From Common Dreams
"At least on a human timescale, we'll never have a planet as intact and full of life as that one we glimpsed from space. Our trajectory is definitely downward. But there was so, so much beauty there, and there's still so much left -- for now."
Of the 1968 photograph, Apollo 8 Commander Mark Borman later described it 'the most beautiful, heart-catching sight of my life, one that sent a torrent of nostalgia, of sheer homesickness, surging through me. It was the only thing in space that had any co
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1968 was a crazy year, its events moving at a horrific pace. The Tet Offensive. The My Lai Massacre. Bobby Kennedy announcing the news that the Rev. Martin Luther King Jr. had been assassinated. Bobby Kennedy's assassination. Riots across urban America and outside the Democratic National Convention. The human drama seemed out of control in a way it hasn't in the years since -- till now, of course.
Which is why it's both heartening and sad to think of the event that brought 1968 to a close and opened a new set of possibilities. Apollo 8 was orbiting the moon, its astronauts busy photographing landing zones for future missions. On the fourth orbit, Commander Frank Borman needed a navigational fix and decided to roll the craft away from the moon, tilting its windows toward the horizon. The shift gave him a sudden view of the Earth rising.
"Oh, my God," he said. "Here's the Earth coming up."
Crew member Bill Anders turned the camera away from its lunar chores and pointed it homeward, snapping what may be the most iconic image ever taken. Borman said later that it was "the most beautiful, heart-catching sight of my life, one that sent a torrent of nostalgia, of sheer homesickness, surging through me. It was the only thing in space that had any color to it. Everything else was simply black or white. But not the Earth."
Back on Earth, the seeds of the modern environmental movement had already been planted. Rachel Carson had written Silent Spring earlier in the decade, beginning the process of wiping some of the shine off modernity. David Brower had led the Sierra Club through the great fight to save the Grand Canyon, turning it in the process into the first great green group. And soon there would be a major oil spill off the coast of Santa Barbara, and the Cuyahoga River would burst into flames. People were beginning to realize that there were limits to the abuse nature could take at the hands of growth.
But suddenly those limits were visible. Everything we had was there before us: a blue-and-white shimmering egg hanging in the monochrome void. You could see it aswirl with the motion of clouds, gloriously alive in the midst of the endless vacuum.
When we think of the Apollo missions, we often herald NASA's accomplishments as technical. We put a man in orbit, and then we landed more on the moon. And yet one of the most important achievements of the decades of space exploration was artistic -- this one photograph taken 50 years ago this month that showed us nothing about the rest of the galaxy and everything about our home.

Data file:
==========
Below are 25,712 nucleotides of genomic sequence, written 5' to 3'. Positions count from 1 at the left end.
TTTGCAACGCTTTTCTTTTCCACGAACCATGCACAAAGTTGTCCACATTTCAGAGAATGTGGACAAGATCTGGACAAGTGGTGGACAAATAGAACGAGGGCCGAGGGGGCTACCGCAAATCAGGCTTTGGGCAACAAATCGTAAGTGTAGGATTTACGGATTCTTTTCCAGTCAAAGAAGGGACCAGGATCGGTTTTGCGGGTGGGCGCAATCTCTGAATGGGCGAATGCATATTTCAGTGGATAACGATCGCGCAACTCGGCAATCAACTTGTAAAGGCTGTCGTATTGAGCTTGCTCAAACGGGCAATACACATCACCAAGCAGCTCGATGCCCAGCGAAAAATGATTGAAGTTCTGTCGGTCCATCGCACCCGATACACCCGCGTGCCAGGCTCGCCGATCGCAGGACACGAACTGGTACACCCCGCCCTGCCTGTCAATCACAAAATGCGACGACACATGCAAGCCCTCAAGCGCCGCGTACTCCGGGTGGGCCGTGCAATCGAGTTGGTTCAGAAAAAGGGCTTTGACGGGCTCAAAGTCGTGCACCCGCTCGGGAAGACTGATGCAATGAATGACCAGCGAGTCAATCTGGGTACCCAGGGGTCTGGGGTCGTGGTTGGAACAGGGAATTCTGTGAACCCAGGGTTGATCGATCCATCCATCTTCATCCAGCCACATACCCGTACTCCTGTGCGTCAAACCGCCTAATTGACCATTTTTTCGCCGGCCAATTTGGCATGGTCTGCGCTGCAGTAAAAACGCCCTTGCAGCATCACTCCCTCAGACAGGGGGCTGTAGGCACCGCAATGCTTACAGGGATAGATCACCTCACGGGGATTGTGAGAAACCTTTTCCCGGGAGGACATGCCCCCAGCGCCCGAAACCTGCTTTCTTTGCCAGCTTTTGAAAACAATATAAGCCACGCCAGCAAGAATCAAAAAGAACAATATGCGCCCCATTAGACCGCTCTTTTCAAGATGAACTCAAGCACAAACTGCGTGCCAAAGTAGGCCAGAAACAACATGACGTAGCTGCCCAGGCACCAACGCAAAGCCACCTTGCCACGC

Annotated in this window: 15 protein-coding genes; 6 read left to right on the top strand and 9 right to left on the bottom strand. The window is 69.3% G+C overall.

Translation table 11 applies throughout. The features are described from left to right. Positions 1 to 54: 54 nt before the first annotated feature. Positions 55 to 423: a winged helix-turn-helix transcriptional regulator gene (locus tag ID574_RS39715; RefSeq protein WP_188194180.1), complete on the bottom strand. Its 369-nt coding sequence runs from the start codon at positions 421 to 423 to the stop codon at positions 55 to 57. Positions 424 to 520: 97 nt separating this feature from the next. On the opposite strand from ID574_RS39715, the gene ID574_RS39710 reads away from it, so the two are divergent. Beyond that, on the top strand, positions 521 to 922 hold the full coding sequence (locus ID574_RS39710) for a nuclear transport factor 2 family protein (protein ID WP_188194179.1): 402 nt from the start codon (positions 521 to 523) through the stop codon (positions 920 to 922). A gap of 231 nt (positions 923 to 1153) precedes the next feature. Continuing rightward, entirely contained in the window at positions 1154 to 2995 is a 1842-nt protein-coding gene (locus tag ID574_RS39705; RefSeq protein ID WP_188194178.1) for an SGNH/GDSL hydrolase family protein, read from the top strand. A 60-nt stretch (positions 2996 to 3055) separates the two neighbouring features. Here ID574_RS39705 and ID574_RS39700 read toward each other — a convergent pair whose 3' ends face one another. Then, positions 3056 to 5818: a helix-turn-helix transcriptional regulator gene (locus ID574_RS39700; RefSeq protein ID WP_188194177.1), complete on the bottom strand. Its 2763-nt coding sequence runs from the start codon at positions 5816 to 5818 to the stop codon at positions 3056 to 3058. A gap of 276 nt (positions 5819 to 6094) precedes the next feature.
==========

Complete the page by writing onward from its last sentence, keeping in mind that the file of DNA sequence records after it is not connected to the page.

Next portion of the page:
It explained, I think, the tenor of the first Earth Day, which followed about 15 months later. Organized as a "national environmental teach-in" by Democratic Sen. Gaylord Nelson and Republican Rep. Pete McCloskey, the day used an image of Earth from space as its unofficial flag. The event drew 20 million Americans into the streets -- a tenth of the population at the time, probably the largest day of political action in American history.
Though it emerged from the fraught and divisive politics of the late 1960s, there was a sweetness to Earth Day. The event had a sense of unity because -- and this was the point made so clear in the Earthrise image -- we were clearly all in it together.
"Earth Day is the first holy day which transcends all national borders, yet preserves all geographical integrities, spans mountains and oceans and time belts, and yet brings people all over the world into one resonating accord, is devoted to the preservation of the harmony in nature and yet draws upon the triumphs of technology, the measurement of time, and instantaneous communication through space," wrote Margaret Mead.
The effect of that unity was startling. Within the next few years, the Environmental Protection Agency was created and the Clean Water and Endangered Species acts were signed into law by President Richard Nixon, a man who lacked a scintilla of environmental awareness or interest but who responded to the movement overtaking Washington at the time.
That burst of legislation, emulated around the planet, was a remarkable recognition that we needed to control ourselves if we were to preserve that lonely, lovely sphere floating in the darkness.
"Limits to Growth," a 1972 treatise based on simple computer models that flagged our fast-approaching planetary boundaries, was an attempt at a troubleshooting guide for what we'd begun to call "Spaceship Earth." The Whole Earth Catalog, with a picture of the Earth from space on its cover, was the hippie-ish operating manual. For a while, it looked as if it all might take: By 1978, a decade after Apollo 8 returned to terra firma, pollsters reported that 30 percent of Americans were "pro-growth," 31 percent were "anti-growth," and 39 percent were "highly uncertain." We almost built a new world.
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